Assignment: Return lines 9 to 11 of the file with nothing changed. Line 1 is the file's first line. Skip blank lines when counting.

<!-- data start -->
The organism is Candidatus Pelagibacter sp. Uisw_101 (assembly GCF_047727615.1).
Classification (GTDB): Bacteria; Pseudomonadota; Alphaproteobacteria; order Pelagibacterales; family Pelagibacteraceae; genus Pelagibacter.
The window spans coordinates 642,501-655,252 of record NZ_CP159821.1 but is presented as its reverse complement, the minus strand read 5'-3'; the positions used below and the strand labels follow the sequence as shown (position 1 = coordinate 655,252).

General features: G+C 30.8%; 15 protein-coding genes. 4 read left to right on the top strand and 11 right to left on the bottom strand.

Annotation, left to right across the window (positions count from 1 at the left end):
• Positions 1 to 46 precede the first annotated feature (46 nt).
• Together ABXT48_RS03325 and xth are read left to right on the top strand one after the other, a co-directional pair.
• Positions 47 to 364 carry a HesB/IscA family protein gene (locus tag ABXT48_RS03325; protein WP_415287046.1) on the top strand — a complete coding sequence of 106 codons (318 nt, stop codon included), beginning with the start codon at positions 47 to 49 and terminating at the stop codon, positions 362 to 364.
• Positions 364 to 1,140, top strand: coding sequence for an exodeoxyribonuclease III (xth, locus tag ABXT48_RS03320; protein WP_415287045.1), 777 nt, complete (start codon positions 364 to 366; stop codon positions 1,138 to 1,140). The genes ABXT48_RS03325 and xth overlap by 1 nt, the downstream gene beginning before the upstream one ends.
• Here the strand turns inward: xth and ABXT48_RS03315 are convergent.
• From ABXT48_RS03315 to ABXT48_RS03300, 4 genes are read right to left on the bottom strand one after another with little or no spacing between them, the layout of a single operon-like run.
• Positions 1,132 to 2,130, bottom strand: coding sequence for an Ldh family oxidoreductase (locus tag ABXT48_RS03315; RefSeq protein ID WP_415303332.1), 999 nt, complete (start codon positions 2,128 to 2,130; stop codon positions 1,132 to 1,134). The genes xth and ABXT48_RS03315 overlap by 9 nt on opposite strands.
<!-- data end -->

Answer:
• Positions 364 to 1,140, top strand: coding sequence for an exodeoxyribonuclease III (xth, locus tag ABXT48_RS03320; protein WP_415287045.1), 777 nt, complete (start codon positions 364 to 366; stop codon positions 1,138 to 1,140). The genes ABXT48_RS03325 and xth overlap by 1 nt, the downstream gene beginning before the upstream one ends.
• Here the strand turns inward: xth and ABXT48_RS03315 are convergent.
• From ABXT48_RS03315 to ABXT48_RS03300, 4 genes are read right to left on the bottom strand one after another with little or no spacing between them, the layout of a single operon-like run.